from the United States District Court for the Middle District
of Florida D.C. Docket No. 8:13-cv-03170-JDW-MAP
ED CARNES, Chief Judge, and NEWSOM and SILER, [*] Circuit Judges.
appeal of an inverse condemnation action, Defendant-Appellant
the City of St. Pete Beach ("the City") challenges
a jury verdict in favor of Plaintiffs Katherine A.
Chmielewski and Paul Chmielewski, as personal representative
of the estate of Chester Chmielewski ("the
Chmielewskis"). The underlying dispute involves a
beachfront parcel, owned by the Chmielewskis, which
experienced significant public usage. At trial, the jury
found that the City encouraged and invited access by the
general public, causing a seizure of the Chmielewskis'
residential property and a taking of their beach parcel.
After trial, the district court denied the City's motions
for judgment as a matter of law and for a new trial. For the
following reasons, we AFFIRM.
BACKGROUND AND PROCEDURAL HISTORY
beachfront property at issue in this case is located in the
Don CeSar Place Subdivision in St. Pete Beach, Florida. The
subdivision includes two blocks-Block M and Block N-that run
parallel to the Gulf of Mexico. Between Block N to the north
and Block M to the south stands the Don CeSar Hotel
("the Hotel") and the Hotel's privately-owned
beach property. The Chmielewskis' home sits adjacent to
Block M, three lots south of the Hotel. They purchased this
lot in 1972, and as part of a 1975 insurance settlement, they
acquired title to the beachfront portion of Block M
contiguous to their residence, confirming that their property
extended across Block M to the mean high water line
("MHWL") of the Gulf. This property-the "beach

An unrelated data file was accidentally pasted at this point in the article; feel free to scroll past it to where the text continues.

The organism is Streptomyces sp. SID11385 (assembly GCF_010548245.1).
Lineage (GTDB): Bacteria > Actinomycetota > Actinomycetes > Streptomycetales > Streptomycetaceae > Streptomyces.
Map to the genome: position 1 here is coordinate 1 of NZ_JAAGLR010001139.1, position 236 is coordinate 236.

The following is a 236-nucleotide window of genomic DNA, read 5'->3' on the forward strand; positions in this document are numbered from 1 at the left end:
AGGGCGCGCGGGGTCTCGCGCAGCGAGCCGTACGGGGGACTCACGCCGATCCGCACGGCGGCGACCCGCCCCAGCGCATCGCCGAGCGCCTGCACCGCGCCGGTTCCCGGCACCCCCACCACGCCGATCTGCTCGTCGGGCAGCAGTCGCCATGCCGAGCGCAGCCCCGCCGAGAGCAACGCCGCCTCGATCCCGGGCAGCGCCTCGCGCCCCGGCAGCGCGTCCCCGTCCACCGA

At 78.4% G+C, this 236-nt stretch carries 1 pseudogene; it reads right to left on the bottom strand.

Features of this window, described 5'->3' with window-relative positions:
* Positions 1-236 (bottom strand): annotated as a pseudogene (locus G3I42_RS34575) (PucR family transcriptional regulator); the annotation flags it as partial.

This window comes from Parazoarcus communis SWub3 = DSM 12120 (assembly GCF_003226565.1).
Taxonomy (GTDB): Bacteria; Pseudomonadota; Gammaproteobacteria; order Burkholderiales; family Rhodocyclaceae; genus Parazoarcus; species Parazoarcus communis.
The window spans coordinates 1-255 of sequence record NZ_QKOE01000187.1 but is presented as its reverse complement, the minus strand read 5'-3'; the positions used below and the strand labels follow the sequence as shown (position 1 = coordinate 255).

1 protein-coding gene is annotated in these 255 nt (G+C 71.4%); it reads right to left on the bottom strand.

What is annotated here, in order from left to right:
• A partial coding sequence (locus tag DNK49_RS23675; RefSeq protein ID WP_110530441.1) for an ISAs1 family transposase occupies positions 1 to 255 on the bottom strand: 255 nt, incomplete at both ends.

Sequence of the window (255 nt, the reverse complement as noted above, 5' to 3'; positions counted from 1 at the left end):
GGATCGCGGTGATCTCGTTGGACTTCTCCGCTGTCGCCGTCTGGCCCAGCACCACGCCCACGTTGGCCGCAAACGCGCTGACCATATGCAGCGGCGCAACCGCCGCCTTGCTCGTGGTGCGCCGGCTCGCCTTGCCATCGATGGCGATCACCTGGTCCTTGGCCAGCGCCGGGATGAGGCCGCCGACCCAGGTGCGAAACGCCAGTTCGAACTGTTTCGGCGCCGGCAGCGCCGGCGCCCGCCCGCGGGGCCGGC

parcel"-is approximately 300 feet deep (east-west) and
includes 50 feet of the Block M sidewalk, dunes, and sand.
Under Florida law, the beach area between the water and the
MHWL is available for public use, regardless of ownership in
2006, the Chmielewskis initiated a quiet title action against
the City, the Hotel, and the Don CeSar Place Property
Association to confirm their ownership of the beach parcel.
The Chmielewskis obtained partial summary judgment in 2008,
establishing their fee simple ownership in the residential
lot and in the contiguous strip of beach parcel, subject to a
1925 plat restriction. The restriction provides that all Don
CeSar Subdivision owners retain their right to use Block M,
including the Chmielewskis' beach parcel, for "beach
and bathing purposes." The plat also prohibits building
any structure on Block M, including on the Chmielewskis'
beach parcel. As part of a settlement in the quiet title
action, the City agreed that its ownership of five lots in
the Subdivision did not give the general public the right to
use Block M, including the Chmielewskis' beach parcel.
original subdivision developer's residence adjoined Block
M, just north of the Chmielewskis' property. During World
War II, the federal government acquired that land, known as
the Don Vista property. In 1975, it deeded this property to
the City with the requirement that the lot ("the
mini-park") could not be used for public beach access.
Renovation of the Don Vista Property
2003 to 2005, the City used a federal grant to renovate the
developer's residence-the Don Vista Building-and turn it
into a community center. As part of those renovations, the
City beautified the mini-park, installed benches, and cleared
a direct public access path from the mini-park across Block M
to the Gulf. For good measure, the City also cleared out the
overgrowth on the Block M sidewalk behind the
Chmielewskis' house. At both the north and south ends of
Block M, the City posted large, circular signs with the
City's emblem stating "Beach Access." These
signs were visible to passing motorists on E1 Centro Street.
City also cleared and improved the parking lot next to the
Don Vista building, grassed and landscaped the area, and
removed the fencing around the parking lot, as well as the
chains and gate that blocked its entrance and had previously
prevented after-hours entry or use. The City made the area
attractive with convenient public parking to facilitate beach
access. In addition, the City installed metered public